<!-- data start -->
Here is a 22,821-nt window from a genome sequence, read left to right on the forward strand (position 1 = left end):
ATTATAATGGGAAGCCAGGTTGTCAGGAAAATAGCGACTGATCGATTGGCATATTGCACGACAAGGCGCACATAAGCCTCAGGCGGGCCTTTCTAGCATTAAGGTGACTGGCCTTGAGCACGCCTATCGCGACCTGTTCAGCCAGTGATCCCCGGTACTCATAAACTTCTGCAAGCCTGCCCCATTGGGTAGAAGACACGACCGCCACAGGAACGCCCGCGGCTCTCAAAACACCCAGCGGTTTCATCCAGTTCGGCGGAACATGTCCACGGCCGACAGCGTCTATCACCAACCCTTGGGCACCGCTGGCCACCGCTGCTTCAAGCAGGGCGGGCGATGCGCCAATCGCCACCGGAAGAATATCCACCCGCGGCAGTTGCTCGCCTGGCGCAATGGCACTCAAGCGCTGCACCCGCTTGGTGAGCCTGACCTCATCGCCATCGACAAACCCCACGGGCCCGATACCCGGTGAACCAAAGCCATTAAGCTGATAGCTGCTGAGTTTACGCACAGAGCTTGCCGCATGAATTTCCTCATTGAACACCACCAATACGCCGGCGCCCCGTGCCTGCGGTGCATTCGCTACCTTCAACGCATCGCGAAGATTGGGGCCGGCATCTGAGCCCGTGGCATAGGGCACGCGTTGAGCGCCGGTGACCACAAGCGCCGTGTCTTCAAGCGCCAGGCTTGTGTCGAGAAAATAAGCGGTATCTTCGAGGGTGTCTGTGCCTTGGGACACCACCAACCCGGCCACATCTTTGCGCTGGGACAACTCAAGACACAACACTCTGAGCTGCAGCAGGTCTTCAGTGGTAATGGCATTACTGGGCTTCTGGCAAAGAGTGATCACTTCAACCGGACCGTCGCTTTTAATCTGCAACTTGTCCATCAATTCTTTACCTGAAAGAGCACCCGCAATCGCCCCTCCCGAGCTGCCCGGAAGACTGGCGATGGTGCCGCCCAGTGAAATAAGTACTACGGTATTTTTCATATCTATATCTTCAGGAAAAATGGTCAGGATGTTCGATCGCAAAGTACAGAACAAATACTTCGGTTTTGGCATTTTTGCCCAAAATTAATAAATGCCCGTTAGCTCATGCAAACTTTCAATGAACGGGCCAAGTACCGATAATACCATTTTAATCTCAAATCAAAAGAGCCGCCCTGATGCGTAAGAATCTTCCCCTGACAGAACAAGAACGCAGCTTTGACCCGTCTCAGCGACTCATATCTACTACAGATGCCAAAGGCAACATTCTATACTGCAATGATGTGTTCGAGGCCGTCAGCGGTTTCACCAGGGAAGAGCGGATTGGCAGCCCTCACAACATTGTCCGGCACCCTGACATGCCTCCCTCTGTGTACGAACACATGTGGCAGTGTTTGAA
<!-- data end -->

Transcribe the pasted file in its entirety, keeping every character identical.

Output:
Here is a 22,821-nt window from a genome sequence, read left to right on the forward strand (position 1 = left end):
ATTATAATGGGAAGCCAGGTTGTCAGGAAAATAGCGACTGATCGATTGGCATATTGCACGACAAGGCGCACATAAGCCTCAGGCGGGCCTTTCTAGCATTAAGGTGACTGGCCTTGAGCACGCCTATCGCGACCTGTTCAGCCAGTGATCCCCGGTACTCATAAACTTCTGCAAGCCTGCCCCATTGGGTAGAAGACACGACCGCCACAGGAACGCCCGCGGCTCTCAAAACACCCAGCGGTTTCATCCAGTTCGGCGGAACATGTCCACGGCCGACAGCGTCTATCACCAACCCTTGGGCACCGCTGGCCACCGCTGCTTCAAGCAGGGCGGGCGATGCGCCAATCGCCACCGGAAGAATATCCACCCGCGGCAGTTGCTCGCCTGGCGCAATGGCACTCAAGCGCTGCACCCGCTTGGTGAGCCTGACCTCATCGCCATCGACAAACCCCACGGGCCCGATACCCGGTGAACCAAAGCCATTAAGCTGATAGCTGCTGAGTTTACGCACAGAGCTTGCCGCATGAATTTCCTCATTGAACACCACCAATACGCCGGCGCCCCGTGCCTGCGGTGCATTCGCTACCTTCAACGCATCGCGAAGATTGGGGCCGGCATCTGAGCCCGTGGCATAGGGCACGCGTTGAGCGCCGGTGACCACAAGCGCCGTGTCTTCAAGCGCCAGGCTTGTGTCGAGAAAATAAGCGGTATCTTCGAGGGTGTCTGTGCCTTGGGACACCACCAACCCGGCCACATCTTTGCGCTGGGACAACTCAAGACACAACACTCTGAGCTGCAGCAGGTCTTCAGTGGTAATGGCATTACTGGGCTTCTGGCAAAGAGTGATCACTTCAACCGGACCGTCGCTTTTAATCTGCAACTTGTCCATCAATTCTTTACCTGAAAGAGCACCCGCAATCGCCCCTCCCGAGCTGCCCGGAAGACTGGCGATGGTGCCGCCCAGTGAAATAAGTACTACGGTATTTTTCATATCTATATCTTCAGGAAAAATGGTCAGGATGTTCGATCGCAAAGTACAGAACAAATACTTCGGTTTTGGCATTTTTGCCCAAAATTAATAAATGCCCGTTAGCTCATGCAAACTTTCAATGAACGGGCCAAGTACCGATAATACCATTTTAATCTCAAATCAAAAGAGCCGCCCTGATGCGTAAGAATCTTCCCCTGACAGAACAAGAACGCAGCTTTGACCCGTCTCAGCGACTCATATCTACTACAGATGCCAAAGGCAACATTCTATACTGCAATGATGTGTTCGAGGCCGTCAGCGGTTTCACCAGGGAAGAGCGGATTGGCAGCCCTCACAACATTGTCCGGCACCCTGACATGCCTCCCTCTGTGTACGAACACATGTGGCAGTGTTTGAA